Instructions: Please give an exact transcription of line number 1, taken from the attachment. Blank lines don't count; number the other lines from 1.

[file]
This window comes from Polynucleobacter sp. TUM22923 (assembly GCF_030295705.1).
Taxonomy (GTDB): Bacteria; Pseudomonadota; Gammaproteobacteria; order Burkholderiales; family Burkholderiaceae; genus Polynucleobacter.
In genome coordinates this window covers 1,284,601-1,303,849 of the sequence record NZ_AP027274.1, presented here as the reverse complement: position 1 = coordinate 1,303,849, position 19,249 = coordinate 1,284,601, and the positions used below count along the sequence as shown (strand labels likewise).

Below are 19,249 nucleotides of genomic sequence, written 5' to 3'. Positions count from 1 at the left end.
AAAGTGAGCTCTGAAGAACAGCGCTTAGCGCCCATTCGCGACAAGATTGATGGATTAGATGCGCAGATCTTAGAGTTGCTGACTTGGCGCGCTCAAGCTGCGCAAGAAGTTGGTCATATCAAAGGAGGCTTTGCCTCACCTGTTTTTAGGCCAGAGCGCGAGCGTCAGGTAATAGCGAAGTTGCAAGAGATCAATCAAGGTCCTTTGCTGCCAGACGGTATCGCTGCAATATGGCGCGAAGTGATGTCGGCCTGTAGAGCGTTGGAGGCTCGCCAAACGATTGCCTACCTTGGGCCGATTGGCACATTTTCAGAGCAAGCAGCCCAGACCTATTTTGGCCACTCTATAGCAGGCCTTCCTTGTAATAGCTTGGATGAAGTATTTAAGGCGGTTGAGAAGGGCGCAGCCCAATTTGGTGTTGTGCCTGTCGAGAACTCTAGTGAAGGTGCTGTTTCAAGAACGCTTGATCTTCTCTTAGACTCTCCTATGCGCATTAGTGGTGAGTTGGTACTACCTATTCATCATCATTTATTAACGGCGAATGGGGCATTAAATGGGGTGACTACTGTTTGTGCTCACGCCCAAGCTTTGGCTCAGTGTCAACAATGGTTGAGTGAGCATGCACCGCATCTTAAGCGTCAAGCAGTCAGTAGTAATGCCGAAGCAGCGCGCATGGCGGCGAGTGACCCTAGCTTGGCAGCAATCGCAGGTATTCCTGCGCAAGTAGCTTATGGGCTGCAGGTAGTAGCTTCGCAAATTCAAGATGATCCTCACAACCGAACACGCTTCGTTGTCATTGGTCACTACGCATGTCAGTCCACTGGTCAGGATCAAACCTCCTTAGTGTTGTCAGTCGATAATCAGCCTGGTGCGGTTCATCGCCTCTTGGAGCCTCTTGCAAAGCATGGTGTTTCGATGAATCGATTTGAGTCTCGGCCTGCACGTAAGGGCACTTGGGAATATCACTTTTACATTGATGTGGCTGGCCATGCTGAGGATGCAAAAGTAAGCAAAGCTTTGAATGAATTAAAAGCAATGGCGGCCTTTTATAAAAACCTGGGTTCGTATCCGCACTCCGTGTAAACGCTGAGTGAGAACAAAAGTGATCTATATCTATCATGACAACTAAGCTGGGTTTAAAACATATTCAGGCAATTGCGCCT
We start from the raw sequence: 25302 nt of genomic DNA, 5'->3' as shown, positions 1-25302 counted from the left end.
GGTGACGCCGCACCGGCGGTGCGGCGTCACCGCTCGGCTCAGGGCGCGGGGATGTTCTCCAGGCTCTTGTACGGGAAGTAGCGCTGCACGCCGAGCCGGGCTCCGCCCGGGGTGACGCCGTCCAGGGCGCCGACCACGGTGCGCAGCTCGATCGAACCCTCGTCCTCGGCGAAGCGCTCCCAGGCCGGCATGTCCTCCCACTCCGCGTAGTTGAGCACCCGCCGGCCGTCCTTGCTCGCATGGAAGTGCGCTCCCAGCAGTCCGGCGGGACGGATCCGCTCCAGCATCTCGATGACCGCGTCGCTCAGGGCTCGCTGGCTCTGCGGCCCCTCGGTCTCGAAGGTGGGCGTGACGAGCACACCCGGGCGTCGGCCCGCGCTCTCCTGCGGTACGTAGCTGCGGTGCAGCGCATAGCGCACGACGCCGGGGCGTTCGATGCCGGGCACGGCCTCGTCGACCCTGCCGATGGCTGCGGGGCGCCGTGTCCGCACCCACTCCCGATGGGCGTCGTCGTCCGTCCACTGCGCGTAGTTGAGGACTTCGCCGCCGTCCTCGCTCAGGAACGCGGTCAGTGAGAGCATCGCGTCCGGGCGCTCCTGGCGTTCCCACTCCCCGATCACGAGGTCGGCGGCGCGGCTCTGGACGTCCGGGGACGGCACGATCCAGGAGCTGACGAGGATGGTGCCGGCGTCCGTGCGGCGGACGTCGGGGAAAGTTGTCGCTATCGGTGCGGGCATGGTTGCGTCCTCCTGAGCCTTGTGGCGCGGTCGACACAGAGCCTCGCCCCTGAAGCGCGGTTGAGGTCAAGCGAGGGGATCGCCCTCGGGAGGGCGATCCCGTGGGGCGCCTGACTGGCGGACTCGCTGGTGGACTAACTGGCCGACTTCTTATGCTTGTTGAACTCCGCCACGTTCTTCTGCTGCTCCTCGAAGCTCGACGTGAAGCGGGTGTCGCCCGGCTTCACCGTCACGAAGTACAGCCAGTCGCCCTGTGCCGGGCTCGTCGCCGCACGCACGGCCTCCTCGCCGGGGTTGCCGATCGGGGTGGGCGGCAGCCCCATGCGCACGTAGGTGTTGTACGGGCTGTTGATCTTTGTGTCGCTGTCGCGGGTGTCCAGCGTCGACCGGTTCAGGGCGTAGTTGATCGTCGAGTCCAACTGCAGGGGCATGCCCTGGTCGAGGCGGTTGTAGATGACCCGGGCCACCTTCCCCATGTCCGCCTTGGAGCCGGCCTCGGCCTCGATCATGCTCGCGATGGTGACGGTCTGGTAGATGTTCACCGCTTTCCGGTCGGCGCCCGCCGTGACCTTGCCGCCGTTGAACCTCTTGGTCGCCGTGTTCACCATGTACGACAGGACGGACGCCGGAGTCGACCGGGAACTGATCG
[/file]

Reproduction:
This window comes from Polynucleobacter sp. TUM22923 (assembly GCF_030295705.1).